Clinical chemistry (also known as clinical biochemistry, chemical pathology or pure blood chemistry) is the area of pathology that is generally concerned with analysis of bodily fluids. ... Clinical chemistry (also known as clinical biochemistry, chemical pathology or pure blood chemistry) is the area of pathology that is generally concerned with analysis of bodily fluids. ... Hematology is the branch of medicine that is concerned with blood and its disorders. ... Analysis of a marine sample of photosynthetic picoplankton by flow cytometry showing three different populations (Prochlorococcus, Synechococcus and picoeukaryotes) Flow cytometry is a technique for counting, examining and sorting microscopic particles suspended in a stream of fluid. ... Hematology is the branch of medicine that is concerned with blood and its disorders. ... A blood bank is a cache or bank of blood or blood components, gathered as a result of blood donation, stored and preserved for later use in blood transfusions. ... Transfusion medicine (or transfusiology) is the branch of medicine that is concerned with the transfusion of blood and blood components. ... Medical microbiology is a branch of microbiology which deals with the study of microorganisms including bacteria, viruses, fungi and parasites which are of medical importance and are capable of causing diseases in human beings. ... A metaphase cell positive for the bcr/abl rearrangement using FISH Cytogenetics is the study of the structure of chromosome material. ... Immunology is a broad branch of biomedical science that covers the study of all aspects of the immune system in all organisms. ...

Dental pathology

In the United States, subspecialty-trained doctors of dental surgery (D.D.S), rather than medical doctors, can be certified by a professional board to practice dental pathology. A Dentist and Dental Assistant perform surgery on a patient. ... Dental pathologists are doctors of dental science who specialise in the diagnosis and characterization of diseases of the teeth, jaw, and maxilla through the examination of tissue specimens. ...


Training of medical pathologists

Pathology in the United States

In the United States, pathologists are medical doctors (M.D.) or doctors of osteopathic medicine (D.O.), that have completed a four-year undergraduate program, four years of medical school training, and three to four years of postgraduate training in the form of a pathology residency. Training may be within two primary specialties, as recognized by the American Board of Pathology: Anatomic Pathology, and Clinical Pathology, each of which requires separate board certification. Many pathologists seek a broad-based training and become certified in both fields. These skills are complementary in many hospital-based private practice settings, since the day-to-day work of many clinical laboratories only requires the intermittent attention of a physician. Thus, pathologists are able to spend much of their time evaluating anatomic pathology cases, while remaining available to cover any special issues which might arise in the clinical laboratories. Pathologists may pursue specialised fellowship training within one or more sub-specialties of either anatomic or clinical pathology. Some of these sub-specialities permit additional board certification, while others do not.[9] The word physician should not be confused with physicist, which means a scientist in the area of physics. ... The current version of the article or section is written like a magazine article instead of the formal tone expected of an encyclopedia. ... Anatomic pathology is a medical specialty (a branch of pathology) that is concerned with the diagnosis of disease based on the gross, microscopic, and molecular examination of cells and tissues. ... Clinical Pathology is one of the two major divisions of Pathology. ...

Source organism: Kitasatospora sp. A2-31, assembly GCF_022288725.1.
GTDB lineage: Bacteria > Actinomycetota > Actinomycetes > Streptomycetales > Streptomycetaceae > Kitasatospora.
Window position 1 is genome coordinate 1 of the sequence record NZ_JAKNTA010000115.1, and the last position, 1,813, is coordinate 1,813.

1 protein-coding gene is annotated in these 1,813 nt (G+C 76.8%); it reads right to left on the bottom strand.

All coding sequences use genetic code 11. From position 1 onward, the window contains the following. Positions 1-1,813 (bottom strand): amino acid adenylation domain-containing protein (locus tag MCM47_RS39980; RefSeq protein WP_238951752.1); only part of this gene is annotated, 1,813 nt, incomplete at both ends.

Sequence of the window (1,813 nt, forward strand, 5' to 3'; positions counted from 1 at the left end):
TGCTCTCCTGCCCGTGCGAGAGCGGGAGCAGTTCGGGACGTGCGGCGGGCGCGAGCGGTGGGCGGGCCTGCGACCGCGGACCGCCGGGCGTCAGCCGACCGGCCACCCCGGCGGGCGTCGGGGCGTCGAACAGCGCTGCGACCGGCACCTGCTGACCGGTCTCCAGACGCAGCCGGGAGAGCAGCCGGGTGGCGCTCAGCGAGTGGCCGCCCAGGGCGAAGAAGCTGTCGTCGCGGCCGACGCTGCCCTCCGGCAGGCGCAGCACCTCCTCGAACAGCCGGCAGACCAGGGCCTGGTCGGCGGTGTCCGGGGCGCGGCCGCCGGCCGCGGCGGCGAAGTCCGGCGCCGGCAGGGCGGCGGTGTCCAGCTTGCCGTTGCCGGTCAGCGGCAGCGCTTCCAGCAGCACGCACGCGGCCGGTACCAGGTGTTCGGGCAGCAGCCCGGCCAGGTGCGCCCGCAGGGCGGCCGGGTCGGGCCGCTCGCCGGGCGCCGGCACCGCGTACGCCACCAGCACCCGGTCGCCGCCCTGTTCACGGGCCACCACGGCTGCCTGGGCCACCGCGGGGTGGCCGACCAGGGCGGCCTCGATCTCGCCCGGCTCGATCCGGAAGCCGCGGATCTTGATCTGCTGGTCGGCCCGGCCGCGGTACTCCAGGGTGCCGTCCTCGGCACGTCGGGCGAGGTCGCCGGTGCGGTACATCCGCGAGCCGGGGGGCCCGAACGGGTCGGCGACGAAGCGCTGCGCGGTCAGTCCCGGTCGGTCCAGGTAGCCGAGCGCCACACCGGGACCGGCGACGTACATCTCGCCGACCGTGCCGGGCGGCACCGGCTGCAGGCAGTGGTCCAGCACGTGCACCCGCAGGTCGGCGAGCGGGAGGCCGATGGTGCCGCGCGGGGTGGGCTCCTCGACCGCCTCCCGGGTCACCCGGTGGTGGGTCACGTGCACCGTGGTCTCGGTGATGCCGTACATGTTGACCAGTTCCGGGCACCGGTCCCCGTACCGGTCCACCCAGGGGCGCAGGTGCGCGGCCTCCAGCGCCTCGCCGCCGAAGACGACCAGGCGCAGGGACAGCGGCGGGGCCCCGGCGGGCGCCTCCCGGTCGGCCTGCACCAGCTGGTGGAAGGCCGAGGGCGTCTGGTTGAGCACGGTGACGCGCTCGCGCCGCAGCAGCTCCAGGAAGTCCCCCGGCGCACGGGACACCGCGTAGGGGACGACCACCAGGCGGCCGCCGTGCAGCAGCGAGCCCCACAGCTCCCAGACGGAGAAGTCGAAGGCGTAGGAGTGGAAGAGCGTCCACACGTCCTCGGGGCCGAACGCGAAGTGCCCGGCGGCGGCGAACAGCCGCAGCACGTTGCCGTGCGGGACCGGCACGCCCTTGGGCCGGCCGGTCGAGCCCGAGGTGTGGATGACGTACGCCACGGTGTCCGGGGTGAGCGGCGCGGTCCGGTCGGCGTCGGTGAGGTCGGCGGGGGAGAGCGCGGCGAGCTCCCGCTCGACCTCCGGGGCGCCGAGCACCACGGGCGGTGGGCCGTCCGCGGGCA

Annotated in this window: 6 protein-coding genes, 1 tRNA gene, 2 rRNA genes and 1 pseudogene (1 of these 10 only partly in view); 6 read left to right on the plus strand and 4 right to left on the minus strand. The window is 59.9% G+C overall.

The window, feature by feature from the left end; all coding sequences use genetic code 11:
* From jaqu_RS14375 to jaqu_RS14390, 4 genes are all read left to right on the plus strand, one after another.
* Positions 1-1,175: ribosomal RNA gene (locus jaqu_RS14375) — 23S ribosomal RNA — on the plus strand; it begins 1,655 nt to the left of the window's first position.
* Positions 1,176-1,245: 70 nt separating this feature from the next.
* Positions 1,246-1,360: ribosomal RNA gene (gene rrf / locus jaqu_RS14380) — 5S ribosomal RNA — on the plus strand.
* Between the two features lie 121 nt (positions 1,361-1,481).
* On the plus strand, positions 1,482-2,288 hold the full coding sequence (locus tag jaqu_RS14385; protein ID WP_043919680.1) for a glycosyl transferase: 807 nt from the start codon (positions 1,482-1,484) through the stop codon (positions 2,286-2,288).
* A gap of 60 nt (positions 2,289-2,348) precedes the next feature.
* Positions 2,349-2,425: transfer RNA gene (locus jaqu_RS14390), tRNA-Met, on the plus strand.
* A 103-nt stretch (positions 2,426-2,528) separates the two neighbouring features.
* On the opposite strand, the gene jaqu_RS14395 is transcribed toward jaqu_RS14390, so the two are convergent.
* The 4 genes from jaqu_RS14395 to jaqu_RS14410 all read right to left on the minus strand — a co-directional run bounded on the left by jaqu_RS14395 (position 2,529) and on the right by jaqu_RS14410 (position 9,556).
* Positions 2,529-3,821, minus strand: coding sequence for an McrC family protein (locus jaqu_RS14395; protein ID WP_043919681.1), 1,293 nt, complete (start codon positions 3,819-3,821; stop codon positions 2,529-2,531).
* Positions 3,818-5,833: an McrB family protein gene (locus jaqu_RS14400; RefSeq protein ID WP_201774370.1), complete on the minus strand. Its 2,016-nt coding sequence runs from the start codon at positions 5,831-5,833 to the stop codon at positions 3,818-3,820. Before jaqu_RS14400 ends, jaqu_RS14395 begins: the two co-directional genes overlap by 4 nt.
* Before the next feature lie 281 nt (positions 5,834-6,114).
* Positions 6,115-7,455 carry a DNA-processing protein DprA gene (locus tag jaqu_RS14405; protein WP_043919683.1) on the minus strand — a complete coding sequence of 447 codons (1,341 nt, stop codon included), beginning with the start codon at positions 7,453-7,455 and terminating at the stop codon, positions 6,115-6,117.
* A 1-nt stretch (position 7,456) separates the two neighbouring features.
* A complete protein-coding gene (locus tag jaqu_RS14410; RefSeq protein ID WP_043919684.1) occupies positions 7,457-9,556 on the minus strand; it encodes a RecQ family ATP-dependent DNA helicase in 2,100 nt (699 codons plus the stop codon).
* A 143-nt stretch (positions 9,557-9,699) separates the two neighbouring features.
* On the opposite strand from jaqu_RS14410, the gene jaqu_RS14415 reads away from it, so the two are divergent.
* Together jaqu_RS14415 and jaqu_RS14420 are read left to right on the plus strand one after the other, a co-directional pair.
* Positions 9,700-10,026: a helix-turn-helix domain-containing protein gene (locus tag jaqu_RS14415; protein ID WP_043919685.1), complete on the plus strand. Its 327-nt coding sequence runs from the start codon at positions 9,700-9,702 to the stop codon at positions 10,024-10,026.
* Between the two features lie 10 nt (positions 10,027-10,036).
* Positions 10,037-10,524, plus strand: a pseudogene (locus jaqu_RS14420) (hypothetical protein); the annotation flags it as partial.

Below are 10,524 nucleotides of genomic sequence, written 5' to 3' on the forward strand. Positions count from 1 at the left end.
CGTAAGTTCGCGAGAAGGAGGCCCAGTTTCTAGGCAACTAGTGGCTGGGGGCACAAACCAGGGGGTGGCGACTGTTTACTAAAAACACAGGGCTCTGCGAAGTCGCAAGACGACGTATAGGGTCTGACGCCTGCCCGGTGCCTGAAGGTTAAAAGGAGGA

Pathology in the United Kingdom

In the UK pathologists are medical doctors registered with the UK General Medical Council. They will have completed an undergraduate medical education which in most countries lasts 4-6 years. The training to become a pathologist is under the oversight of the Royal College of Pathologists. Typically a one year training attachment is followed by an aptitude test. This is followed by further specialist training in surgical pathology, cytopathology, and post mortem pathology. There are two examinations run by the Royal College of Pathologists termed Part 1 and Part 2. The Part 2 examination is designed to test competence to work as an independent practitioner in pathology and is typically taken after 5 years specialist training. All post-graduate medical training and education in the UK is overseen by the Postgraduate Medical Education and Training Board. It is possible to take a specialist part 2 examination in paediatric pathology or neuropathology. It is possible to take a special diploma in dermatopathology or cytopathology, recognising additional specialist training and expertise. The word physician should not be confused with physicist, which means a scientist in the area of physics. ... The General Medical Council (the GMC) is the regulator of the medical profession in the United Kingdom. ... General information The Royal College of Pathologists is a medical organization that promotes the study of pathology. ... General information The Royal College of Pathologists is a medical organization that promotes the study of pathology. ...


Non-human pathology

Veterinary pathologists are veterinary practitioners who specialise in the diagnosis and characterization of veterinary diseases through the examination of animal tissue and body fluids. Veterinary pathologists are veterinarians with advanced training (board certification or Ph.D.) in either diagnostic pathology or research into the biological processes underlying disease (pathobiology). Diagnostic veterinary pathologists are further subcategorized as either anatomical pathologists or clinical pathologists. Clinical pathologists examine specimens such as blood, excretions or biopsy material to diagnose disease in living animals. Anatomical pathologists utilize post mortem examinations of dead animals to arrive at a diagnosis. Post mortem examinations entail a necropsy (an animal autopsy), histopathologic (microscopic) study of tissue specimens collected at the necropsy and sometimes specialized studies (radiographic, toxicologic, etc.)[citation needed]Plant pathologists are specialized scientists who investigate the causes of diseases in plants. Veterinary pathologists are doctors of veterinary medicine who specialise in the diagnosis and characterization of verterinary diseases through the examination of animal tissue and body fluids. ... Phytopathology or Plant Pathology is the science of diagnosing and managing plant diseases. ...


Notes

  1. ^ a b c d e [1] History of Pathology, at the USC School of Dentistry
  2. ^ [2] A History of Medicine from the Biblioteca Centrale dell'Area Biomedica
  3. ^ [3] Founders of Modern Medicine: Giovanni Battista Morgagni. Medical Library and Historical Journal. 1903 October; 1(4): 270–277.
  4. ^ [4] Karl von Rokitansky at Whonamedit.com
  5. ^ [5] Rudolf Virchow at Whonamedit.com
  6. ^ [6] Jewish Encyclopedia entry on Julius Cohnheim
  7. ^ [7] Mission of the American Society for Investigative Pathology
  8. ^ a b c d e f Ramzi Cotran, Vinay Kumar, Tucker Collins (1999). Robbins Pathologic Basis of Disease, Sixth Edition. W.B. Saunders. ISBN 072167335X. 
  9. ^ [8] Homepage of the American Board of Pathology

See also

To meet Wikipedias quality standards, this article or section may require cleanup. ...